10 giugno - Santa Diana

Mercoledi Musicale

Sadly Mildred Bailey seems to be largely forgotten today but in the 30s-50s she was known as Mrs Swing!

She recorded "I'm Nobody's Baby" in April of 1940.

Here she is in March 1937 singing one of her standards - Old Rockin' Chair.

10 giugno - Santa Diana

Tuesday, June 09, 2009

Trieste - The Art of the Carver

The art of wood working has always held a fascination for me - perhaps because I spent so many weekends watching my father at his work bench. Though his work was not that of a master craftsman it was always a wonder to me that he could take a few pieces of wood and turn them into something useful or decorative for our house.

The Castello San Giusto had some lovely examples of craftsmanship from the 17th century.

I’m not sure what the intended allegory was on these six door panels but the proud warriors in the bottom two don’t seem to be unduly concerned with the safety of the young lady at the top. And frankly the satyrs seem more interested in their wine and pipe playing than ravishing anyone.

These two lovely chests are from slightly different periods - a left click with give a close up of the detailing on each.

The doorways of the castle are decorated with grotesque fauna and fanciful flora. And pillars around the main doors repeat the motif.

Of similar quality is the workmanship on these ivory powder horns and the ivory handled crossbow.

09 giugno - Sant'Efrem il Siro

Monday, June 08, 2009

Villach - Church Humour?

Villach is a strange little Austrian town close to the Italian border. As a Nazi hold out at the end of World War II it was subject to intense bombing and much in the city was destroyed. According to Wikpedia: the town was bombed 37 times by the Allies. About 42,500 bombs killed 300 people and damaged 85% of the buildings, nevertheless the city quickly recovered.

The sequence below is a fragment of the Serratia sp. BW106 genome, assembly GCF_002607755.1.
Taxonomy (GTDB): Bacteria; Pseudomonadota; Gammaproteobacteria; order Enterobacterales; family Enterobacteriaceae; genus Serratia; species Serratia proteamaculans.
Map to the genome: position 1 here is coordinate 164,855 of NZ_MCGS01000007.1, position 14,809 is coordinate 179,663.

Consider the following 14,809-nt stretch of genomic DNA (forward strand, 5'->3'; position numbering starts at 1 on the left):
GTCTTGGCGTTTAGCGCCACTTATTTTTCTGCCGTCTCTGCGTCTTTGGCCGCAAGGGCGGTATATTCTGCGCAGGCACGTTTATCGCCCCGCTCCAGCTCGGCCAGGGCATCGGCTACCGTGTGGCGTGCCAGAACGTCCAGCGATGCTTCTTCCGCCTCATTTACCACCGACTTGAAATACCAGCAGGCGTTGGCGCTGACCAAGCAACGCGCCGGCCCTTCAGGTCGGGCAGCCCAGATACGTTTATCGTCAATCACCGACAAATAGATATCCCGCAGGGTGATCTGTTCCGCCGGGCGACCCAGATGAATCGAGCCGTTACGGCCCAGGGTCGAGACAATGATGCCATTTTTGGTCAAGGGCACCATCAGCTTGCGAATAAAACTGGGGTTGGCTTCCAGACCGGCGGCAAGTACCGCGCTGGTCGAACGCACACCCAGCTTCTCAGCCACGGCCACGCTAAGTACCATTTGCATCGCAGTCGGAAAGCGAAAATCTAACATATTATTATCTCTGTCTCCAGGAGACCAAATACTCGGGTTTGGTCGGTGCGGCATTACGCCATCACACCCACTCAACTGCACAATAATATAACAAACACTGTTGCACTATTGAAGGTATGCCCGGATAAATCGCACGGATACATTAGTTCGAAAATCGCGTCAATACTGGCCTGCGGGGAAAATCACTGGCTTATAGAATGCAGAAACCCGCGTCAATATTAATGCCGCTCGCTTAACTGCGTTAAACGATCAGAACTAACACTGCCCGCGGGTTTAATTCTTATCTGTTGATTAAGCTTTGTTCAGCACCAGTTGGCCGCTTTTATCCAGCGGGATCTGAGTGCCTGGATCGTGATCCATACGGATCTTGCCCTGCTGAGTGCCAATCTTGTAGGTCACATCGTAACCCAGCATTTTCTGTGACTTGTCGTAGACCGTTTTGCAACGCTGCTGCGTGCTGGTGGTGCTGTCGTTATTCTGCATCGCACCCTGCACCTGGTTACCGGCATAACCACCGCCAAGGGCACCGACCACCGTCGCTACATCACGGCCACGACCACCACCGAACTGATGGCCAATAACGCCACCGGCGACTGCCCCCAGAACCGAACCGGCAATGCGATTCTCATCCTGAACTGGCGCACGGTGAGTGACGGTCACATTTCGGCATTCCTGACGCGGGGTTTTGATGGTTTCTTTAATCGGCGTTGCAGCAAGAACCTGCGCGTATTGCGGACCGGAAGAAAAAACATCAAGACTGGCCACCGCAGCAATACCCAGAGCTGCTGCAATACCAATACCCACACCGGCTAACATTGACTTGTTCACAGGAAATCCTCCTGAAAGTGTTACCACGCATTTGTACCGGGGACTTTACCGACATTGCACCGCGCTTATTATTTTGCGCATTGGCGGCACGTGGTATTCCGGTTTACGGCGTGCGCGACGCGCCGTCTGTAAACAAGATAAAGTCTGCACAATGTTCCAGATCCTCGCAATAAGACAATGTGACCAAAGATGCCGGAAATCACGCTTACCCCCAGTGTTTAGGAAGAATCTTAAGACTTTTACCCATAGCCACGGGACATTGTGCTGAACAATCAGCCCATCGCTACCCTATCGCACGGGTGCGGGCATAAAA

It's a pleasant town but there was really very little of great interest - an Austrian lady I met on the train to Udine was astounded I’d even spend a night there. However the Post Hotel had a remarkably good dining room and perhaps on something other than the Whitsun Monday holiday it would have been more active and attractive.

However the parish church of St Jakob was interesting if for nothing more than some unintentional humour.

Laurent’s first impression of the ceiling? It looks like pretzels!

Is it just me or do the two figures on either side of Christ seem to be pointing with a “He’s the Man!” attitude? Or am I just imaging things?

I know that the idea behind this pulpit is The Tree of Jesse but I kept thinking it may also be a comment on the quality of the sermons being preached from it. I'm not sure I would want to hold forth from a podium with a sleeping man under it, it could give parishioners ideas!

08 guigno - San Massimino

Lunedi Lunacy

This is from one of those catch-all films the studios use to put out that allowed their stars to make cameos and earn their keep when not making features. Here's two of the greatest comedians of the time, or maybe any time!

08 giugno - San Medardo

Sunday, June 07, 2009

Trieste - Michez and Jachez

I might get arguments from my friends Simonetta, Marco, Walter or Vincenzo, who after all know the country better than I, but I honestly think that Trieste’s Piazza Unità d'Italia is the loveliest square in all of Italy. Grand buildings and pleasant cafes on three sides and open to the Adriatic on the fourth it has a lightness that I don’t recall in any other piazza so far in my travels.

And it has Michez and Jachez - two sterling chaps, well more bronze than sterling these days - who announce the hour, every hour on the hour, to the good citizens of Trieste. They - or chaps much like them - have been performing that service since the 17th century. The Port clock tower was pulled down in 1838 and the original pair relegated to the junk heap to the very vocal horror of the populace.

When the new city hall was built in 1873 the clock tower was designed to be reminiscent of its ancestor and the new Michez and Jachez (in cast zinc) put into place in January of 1876. They did their job faithfully until, finally worn out by sea salt air and almost a hundred years of non-stop working, they were replaced by bronze replicas in 1972.

The 1876 pair were kept in a warehouse until 2005 when they were restored. After a careful cleaning of the zinc alloy and the iron bearings, all the cracks and holes were filled in and a wax-based protective coating with a a corrosion inhibitor was applied.

Then they were honorably retired to the courtyard of the Castello San Giusto - not required to work but now in peak condition ready at a moments notice to spring into action.

07 giugno - San Candido